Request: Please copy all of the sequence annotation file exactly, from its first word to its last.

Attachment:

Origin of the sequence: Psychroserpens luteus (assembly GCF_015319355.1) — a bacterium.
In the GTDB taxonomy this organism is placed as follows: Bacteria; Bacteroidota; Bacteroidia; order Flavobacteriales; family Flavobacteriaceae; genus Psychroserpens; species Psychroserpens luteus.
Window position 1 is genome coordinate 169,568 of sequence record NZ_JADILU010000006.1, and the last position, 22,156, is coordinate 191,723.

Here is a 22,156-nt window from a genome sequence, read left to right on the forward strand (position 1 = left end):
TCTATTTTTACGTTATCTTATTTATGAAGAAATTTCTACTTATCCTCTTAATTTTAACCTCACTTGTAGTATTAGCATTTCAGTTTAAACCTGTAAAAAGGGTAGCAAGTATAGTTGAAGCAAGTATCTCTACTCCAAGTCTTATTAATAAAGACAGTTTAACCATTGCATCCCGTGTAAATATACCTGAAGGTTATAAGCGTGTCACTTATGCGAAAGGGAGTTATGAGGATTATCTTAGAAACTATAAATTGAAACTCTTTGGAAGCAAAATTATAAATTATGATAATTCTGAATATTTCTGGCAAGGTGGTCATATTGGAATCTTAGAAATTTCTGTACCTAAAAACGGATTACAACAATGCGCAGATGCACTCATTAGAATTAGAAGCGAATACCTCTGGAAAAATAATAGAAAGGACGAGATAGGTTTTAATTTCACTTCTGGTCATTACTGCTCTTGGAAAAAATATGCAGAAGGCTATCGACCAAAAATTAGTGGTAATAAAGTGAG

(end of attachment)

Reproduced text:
Origin of the sequence: Psychroserpens luteus (assembly GCF_015319355.1) — a bacterium.
In the GTDB taxonomy this organism is placed as follows: Bacteria; Bacteroidota; Bacteroidia; order Flavobacteriales; family Flavobacteriaceae; genus Psychroserpens; species Psychroserpens luteus.
Window position 1 is genome coordinate 169,568 of sequence record NZ_JADILU010000006.1, and the last position, 22,156, is coordinate 191,723.

Here is a 22,156-nt window from a genome sequence, read left to right on the forward strand (position 1 = left end):
TCTATTTTTACGTTATCTTATTTATGAAGAAATTTCTACTTATCCTCTTAATTTTAACCTCACTTGTAGTATTAGCATTTCAGTTTAAACCTGTAAAAAGGGTAGCAAGTATAGTTGAAGCAAGTATCTCTACTCCAAGTCTTATTAATAAAGACAGTTTAACCATTGCATCCCGTGTAAATATACCTGAAGGTTATAAGCGTGTCACTTATGCGAAAGGGAGTTATGAGGATTATCTTAGAAACTATAAATTGAAACTCTTTGGAAGCAAAATTATAAATTATGATAATTCTGAATATTTCTGGCAAGGTGGTCATATTGGAATCTTAGAAATTTCTGTACCTAAAAACGGATTACAACAATGCGCAGATGCACTCATTAGAATTAGAAGCGAATACCTCTGGAAAAATAATAGAAAGGACGAGATAGGTTTTAATTTCACTTCTGGTCATTACTGCTCTTGGAAAAAATATGCAGAAGGCTATCGACCAAAAATTAGTGGTAATAAAGTGAG